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Call to publish court restrictions online

Call to publish court restrictions online

Law Commission | Law Commission

2 min read Partner content

A new online service should be established to help journalists and bloggers stay within contempt of court restrictions, the Law Commission has said.

In a report published today, the Commissionrecommends that court reporting postponement orders are posted on a single website, making it easy for potential publishers to establish whether an order is in force.

A similar website currently operates in Scotland.

The website would include a restricted area where, for a charge, registered users could find out the detail of the reporting restriction and sign up for automated email alerts of new orders.

Professor David Ormerod QC, the Law Commissioner leading the project, said: “Transparency is central to our justice system, but the public’s right to know and the right to freedom of expression must be balanced with the defendant’s right to a fair trial.

“Media organisations tell us they struggle to find out whether reporting restrictions are in force and, if so, what the terms are. The current notification system is unreliable and inconsistently applied. It leaves publishers – be they large media organisations or individual citizen journalists – at risk of contempt and may restrict their ability to report proceedings.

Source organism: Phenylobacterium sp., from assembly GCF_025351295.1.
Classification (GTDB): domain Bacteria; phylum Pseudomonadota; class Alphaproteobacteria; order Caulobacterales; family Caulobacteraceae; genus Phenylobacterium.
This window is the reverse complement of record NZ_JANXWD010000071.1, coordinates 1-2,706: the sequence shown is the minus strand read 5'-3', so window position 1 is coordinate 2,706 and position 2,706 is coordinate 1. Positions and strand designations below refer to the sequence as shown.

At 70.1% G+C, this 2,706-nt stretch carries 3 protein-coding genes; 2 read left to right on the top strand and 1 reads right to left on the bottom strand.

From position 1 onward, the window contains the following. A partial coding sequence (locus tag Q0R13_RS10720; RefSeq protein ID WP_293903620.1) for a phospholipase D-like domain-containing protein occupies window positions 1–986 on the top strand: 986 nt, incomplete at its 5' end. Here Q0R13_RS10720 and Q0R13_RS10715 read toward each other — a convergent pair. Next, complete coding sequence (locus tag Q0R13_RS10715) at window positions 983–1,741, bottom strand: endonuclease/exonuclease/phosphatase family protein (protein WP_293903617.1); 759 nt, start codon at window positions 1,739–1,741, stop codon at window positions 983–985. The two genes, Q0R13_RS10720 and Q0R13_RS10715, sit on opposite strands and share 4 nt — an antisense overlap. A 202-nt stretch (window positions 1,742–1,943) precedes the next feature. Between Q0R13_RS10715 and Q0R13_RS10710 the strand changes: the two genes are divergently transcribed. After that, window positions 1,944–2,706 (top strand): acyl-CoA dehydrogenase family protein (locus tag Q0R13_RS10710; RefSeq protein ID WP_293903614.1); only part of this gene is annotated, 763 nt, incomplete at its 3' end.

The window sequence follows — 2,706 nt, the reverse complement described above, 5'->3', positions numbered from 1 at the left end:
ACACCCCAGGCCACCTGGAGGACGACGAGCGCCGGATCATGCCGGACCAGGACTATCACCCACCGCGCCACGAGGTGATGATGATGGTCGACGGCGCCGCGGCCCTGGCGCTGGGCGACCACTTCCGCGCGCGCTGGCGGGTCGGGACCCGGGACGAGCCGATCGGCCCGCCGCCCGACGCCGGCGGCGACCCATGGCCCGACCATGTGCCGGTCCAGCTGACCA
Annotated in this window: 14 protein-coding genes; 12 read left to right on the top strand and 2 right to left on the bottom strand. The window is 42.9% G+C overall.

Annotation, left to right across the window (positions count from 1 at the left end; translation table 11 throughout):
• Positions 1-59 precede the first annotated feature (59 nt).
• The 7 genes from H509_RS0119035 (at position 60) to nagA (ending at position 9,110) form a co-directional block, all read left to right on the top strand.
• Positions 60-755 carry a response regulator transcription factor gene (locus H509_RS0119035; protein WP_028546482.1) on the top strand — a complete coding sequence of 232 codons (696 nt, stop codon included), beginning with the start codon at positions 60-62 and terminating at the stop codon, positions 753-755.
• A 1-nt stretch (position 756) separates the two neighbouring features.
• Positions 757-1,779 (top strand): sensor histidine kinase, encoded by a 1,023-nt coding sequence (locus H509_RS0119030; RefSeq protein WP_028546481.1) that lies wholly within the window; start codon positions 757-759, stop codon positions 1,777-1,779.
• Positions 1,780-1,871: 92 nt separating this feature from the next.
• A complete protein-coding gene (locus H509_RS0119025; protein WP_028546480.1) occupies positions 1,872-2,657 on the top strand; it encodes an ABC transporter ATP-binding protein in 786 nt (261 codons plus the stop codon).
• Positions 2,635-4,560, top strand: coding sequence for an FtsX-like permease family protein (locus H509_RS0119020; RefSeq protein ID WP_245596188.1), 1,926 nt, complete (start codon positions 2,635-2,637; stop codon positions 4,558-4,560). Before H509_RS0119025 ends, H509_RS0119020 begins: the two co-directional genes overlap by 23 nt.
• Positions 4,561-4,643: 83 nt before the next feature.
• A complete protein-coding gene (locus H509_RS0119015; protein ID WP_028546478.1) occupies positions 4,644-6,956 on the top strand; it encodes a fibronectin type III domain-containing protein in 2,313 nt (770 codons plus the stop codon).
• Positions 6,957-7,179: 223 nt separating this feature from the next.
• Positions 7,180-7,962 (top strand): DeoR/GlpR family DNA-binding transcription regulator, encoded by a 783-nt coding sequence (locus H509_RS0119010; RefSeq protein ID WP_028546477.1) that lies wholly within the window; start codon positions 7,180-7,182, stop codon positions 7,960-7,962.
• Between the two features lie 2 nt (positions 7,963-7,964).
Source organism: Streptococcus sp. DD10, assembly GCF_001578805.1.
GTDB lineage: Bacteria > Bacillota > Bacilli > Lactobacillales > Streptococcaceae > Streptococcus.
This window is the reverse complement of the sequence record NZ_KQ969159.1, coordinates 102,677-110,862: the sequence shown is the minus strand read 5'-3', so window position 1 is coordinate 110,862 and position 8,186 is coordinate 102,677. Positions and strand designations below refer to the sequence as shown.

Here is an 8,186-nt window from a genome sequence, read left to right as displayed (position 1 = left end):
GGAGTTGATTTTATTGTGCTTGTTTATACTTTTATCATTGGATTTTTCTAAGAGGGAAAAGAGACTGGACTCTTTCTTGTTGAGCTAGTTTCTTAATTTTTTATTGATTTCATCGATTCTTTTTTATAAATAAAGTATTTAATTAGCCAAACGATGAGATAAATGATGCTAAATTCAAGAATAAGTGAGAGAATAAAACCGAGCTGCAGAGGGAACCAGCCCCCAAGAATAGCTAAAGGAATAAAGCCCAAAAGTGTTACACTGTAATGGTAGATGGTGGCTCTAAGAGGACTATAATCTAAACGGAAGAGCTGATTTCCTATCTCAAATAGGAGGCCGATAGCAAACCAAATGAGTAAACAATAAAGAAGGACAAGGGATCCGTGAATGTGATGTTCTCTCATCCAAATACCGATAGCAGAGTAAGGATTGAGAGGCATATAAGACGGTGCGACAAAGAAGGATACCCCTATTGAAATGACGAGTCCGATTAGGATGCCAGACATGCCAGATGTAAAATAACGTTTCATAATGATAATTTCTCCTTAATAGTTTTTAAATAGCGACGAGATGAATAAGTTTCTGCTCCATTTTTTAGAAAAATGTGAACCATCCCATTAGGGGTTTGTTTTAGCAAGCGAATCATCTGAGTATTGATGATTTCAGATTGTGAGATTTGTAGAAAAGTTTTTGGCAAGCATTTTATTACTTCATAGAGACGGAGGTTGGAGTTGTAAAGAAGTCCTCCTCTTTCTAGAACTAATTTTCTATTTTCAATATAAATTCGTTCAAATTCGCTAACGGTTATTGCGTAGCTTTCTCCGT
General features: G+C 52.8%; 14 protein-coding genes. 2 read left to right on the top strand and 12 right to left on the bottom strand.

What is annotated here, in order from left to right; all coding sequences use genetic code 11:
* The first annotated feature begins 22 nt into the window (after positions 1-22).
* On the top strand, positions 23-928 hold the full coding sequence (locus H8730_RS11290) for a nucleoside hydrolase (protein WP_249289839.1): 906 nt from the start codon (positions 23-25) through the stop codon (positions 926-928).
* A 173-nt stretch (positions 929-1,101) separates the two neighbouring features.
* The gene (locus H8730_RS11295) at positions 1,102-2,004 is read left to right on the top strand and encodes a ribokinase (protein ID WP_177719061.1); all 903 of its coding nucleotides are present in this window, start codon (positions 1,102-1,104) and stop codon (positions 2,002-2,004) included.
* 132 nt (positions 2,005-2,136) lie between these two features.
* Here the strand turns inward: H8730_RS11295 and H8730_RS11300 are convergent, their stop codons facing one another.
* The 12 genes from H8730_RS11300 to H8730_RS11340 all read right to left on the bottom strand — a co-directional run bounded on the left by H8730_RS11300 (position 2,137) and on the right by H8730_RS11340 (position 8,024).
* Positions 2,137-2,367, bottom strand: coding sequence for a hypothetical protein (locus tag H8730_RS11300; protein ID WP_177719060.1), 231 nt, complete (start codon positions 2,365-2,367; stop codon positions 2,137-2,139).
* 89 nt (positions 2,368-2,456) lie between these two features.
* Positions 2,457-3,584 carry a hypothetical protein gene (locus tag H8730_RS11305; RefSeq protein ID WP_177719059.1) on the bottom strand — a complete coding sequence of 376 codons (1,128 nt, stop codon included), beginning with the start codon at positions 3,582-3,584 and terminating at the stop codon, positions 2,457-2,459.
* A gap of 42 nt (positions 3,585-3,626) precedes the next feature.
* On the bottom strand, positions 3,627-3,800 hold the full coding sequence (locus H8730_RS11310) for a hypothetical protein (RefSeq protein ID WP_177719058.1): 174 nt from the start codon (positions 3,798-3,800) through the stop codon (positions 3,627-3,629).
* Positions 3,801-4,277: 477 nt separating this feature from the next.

To protect the defendant’s right to a fair trial, the judge has the power to order that specific information is not disclosed to the jury.

In exceptional circumstances, to prevent the jury from discovering that information in the media, the judge can impose reporting restrictions, postponing publication until the end of the trial and sometimes longer.

At the moment, there is no formal system for notifying potential publishers that a restriction is in force or why, but publishers who breach a restriction risk being prosecuted for contempt of court.

The Commissionran a pilot to assess the impact of gathering and publishing reporting restriction notices, which suggests that the costs of such a scheme to the public purse would be modest.

“By enabling publishers to establish easily and accurately that a reporting restriction is in force, our solution would greatly reduce their risk of contempt and enable them to comply with the court’s restrictions or report proceedings to the public with confidence," said Professor Ormerod.

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